www.hereticsguidebooks.com

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How’s the weather? Using a public API with PowerApps (part 2)

This entry is part 3 of 3 in the series OpenAPI
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Introduction

Hi again

This is the second half to a post that will use the OpenWeatherMap API in PowerApps. The business scenario is around performing inspections. In the first post I gave the example of a park ranger or plant operator, both conducting inspections where weather conditions can impact the level of danger or the result of the inspection. In such a scenario it makes sense to capture weather conditions when a photo is taken.

PowerApps has the ability to capture location information such as latitude and longitude, and public weather API’s generally allow you to get weather conditions for a given location. So the purpose of these posts is to show you how you can not only capture this data in PowerApps, but then send it to SharePoint in the form of metadata via Flow.

In Part 1, we got the painful stuff out of the way – that is, getting PowerApps to talk to the OpenWeather web service via a custom connector. Hopefully if you got through that part, you now have a much better understanding of the purpose of the OpenAPI specification and can see how it could be used to get PowerApps to consume many other web services. Now we are going to actually build an app that takes photos and captures weather data.

App prerequisites…

Now to get through this post, we are going to do this is to leverage a proof of concept app I built in a separate post. This app was also an inspection scenario, allowing a user to take a bunch of photos, which were then sent to SharePoint via Flow, with correctly named files. If you have not read that post, I suggest you do so now, because I am assuming you have that particular app set up and ready to go.

Go on… its cool, I will wait for you… Smile

Seriously now, don’t come back until you can do what I show below. On the left is PowerApps, taking a couple of photos, and on the right is the photos now in a SharePoint document library.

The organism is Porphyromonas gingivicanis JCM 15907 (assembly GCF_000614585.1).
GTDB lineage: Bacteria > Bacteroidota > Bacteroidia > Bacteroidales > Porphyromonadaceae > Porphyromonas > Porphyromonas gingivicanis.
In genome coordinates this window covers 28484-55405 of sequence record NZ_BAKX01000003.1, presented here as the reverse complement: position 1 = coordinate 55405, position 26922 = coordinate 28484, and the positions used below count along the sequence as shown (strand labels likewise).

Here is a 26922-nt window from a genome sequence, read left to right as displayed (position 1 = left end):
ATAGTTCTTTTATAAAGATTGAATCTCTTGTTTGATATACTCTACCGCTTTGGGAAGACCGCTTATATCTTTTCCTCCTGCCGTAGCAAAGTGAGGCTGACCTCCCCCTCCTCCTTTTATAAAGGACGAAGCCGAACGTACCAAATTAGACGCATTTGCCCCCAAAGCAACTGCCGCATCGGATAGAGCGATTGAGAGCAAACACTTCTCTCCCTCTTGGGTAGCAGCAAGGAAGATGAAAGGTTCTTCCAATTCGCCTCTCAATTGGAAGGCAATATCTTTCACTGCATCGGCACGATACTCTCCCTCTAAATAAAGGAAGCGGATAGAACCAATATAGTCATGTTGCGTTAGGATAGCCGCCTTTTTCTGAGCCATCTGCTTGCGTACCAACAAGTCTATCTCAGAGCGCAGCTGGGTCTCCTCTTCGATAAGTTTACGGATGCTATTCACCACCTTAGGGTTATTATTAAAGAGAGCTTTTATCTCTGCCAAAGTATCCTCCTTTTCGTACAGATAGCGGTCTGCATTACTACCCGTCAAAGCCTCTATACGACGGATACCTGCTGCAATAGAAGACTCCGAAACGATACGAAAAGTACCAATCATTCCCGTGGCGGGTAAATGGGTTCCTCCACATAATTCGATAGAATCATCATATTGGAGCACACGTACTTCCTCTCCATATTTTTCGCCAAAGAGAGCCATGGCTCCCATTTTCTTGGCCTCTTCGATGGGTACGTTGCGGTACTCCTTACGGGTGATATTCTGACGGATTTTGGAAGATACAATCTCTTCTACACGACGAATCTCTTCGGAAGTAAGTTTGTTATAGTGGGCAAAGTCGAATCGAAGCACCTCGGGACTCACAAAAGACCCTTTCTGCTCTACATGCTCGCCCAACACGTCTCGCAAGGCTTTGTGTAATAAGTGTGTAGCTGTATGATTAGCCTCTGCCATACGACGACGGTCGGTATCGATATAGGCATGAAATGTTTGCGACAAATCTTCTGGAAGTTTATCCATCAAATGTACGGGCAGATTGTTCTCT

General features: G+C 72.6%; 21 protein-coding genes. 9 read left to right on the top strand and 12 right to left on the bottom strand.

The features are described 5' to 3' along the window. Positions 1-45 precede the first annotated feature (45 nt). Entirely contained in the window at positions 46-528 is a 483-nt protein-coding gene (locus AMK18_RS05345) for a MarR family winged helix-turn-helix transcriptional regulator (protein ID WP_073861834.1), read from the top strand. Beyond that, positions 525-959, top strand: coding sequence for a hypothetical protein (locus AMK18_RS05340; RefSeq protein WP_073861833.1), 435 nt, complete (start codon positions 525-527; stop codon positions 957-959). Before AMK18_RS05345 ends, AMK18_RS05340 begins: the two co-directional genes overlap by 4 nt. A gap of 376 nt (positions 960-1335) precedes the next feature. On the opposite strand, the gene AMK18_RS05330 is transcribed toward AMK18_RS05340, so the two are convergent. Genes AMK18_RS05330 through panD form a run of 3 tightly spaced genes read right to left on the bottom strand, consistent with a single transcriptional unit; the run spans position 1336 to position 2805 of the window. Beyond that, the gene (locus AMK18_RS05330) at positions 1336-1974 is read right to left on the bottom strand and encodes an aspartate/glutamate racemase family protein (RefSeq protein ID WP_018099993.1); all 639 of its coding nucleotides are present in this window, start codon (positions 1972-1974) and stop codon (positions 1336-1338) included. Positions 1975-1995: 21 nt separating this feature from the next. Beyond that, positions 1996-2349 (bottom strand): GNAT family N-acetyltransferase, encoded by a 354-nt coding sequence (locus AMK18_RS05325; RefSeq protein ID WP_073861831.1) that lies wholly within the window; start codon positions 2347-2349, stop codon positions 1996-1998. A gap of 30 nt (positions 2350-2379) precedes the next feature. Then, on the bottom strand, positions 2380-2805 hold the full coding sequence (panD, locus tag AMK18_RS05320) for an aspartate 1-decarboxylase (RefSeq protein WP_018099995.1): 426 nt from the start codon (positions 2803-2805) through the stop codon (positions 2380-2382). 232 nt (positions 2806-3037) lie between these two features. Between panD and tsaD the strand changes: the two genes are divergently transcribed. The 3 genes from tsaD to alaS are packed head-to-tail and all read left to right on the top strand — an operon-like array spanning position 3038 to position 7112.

image  image

Now if you have performed the tasks in the aforementioned article, not only do you have a PowerApp that can take photos, you’ll have a connection to Flow and ready to go (yeah the pun was intended).

First up, lets recap two key parts of the original app.

1. Photo and file name…

When the camera was clicked, a photo was taken and a file name was generated for it. The code is below:

Collect(PictureList,{

        Photo: Camera1.Photo,

        ID: Concatenate(AuditNumber.Text,”-“,Text(Today(),”[$-en-US]dd:mm:yy”),”-“,Text(CountRows(PictureList)+1),”.jpg”)

} )

This code created an in-memory table (a collection named PictiureList) that, when a few photos are taken, looks like this:

image

2. Saving to Flow

The other part of the original app was saving the contents of the above collection to Flow. The Submit button has the following code…

UpdateContext( { FinalData : Concat(PictureList, ID & “|” & Photo & “#”) } );
UploadPhotostoAuditLib.Run(FinalData)

The first line takes the PictureList collection above and munges it into a giant string called FinalData. Each row is delimited by a hash “#” and each column delimited by a pipe “|”. The second line then calls the Flow and passes this data to it.

Both of these functions are about to change…

Getting the weather…

The first task is to get the weather. In part 1 we already created the custom connector to the service. Now it is time to use it in our app by adding it as a data source. From the View menu, choose Data Sources. You should see your existing data source that connects to Flow.

image  image

Click Add data source and then New connection. If you got everything right in part 1, you should see a data source called OpenWeather. Click on it, and you will be asked to enter an API key. You should have this key from part 1 (and you should understand exactly why you were asked for it at this point), so go ahead, add it here and click the Create button. If all things to go plan, you will now see OpenWeather added as a data source.

image  image  image  image

Now we are connected to the API, let’s test it by modifying the code that takes a photo. Instead of just capturing the photo and generating a file name, let’s also grab the latitude, longitude from PowerApps, call the API and collect the current temperature.

First here is the code and then I will break it down…

image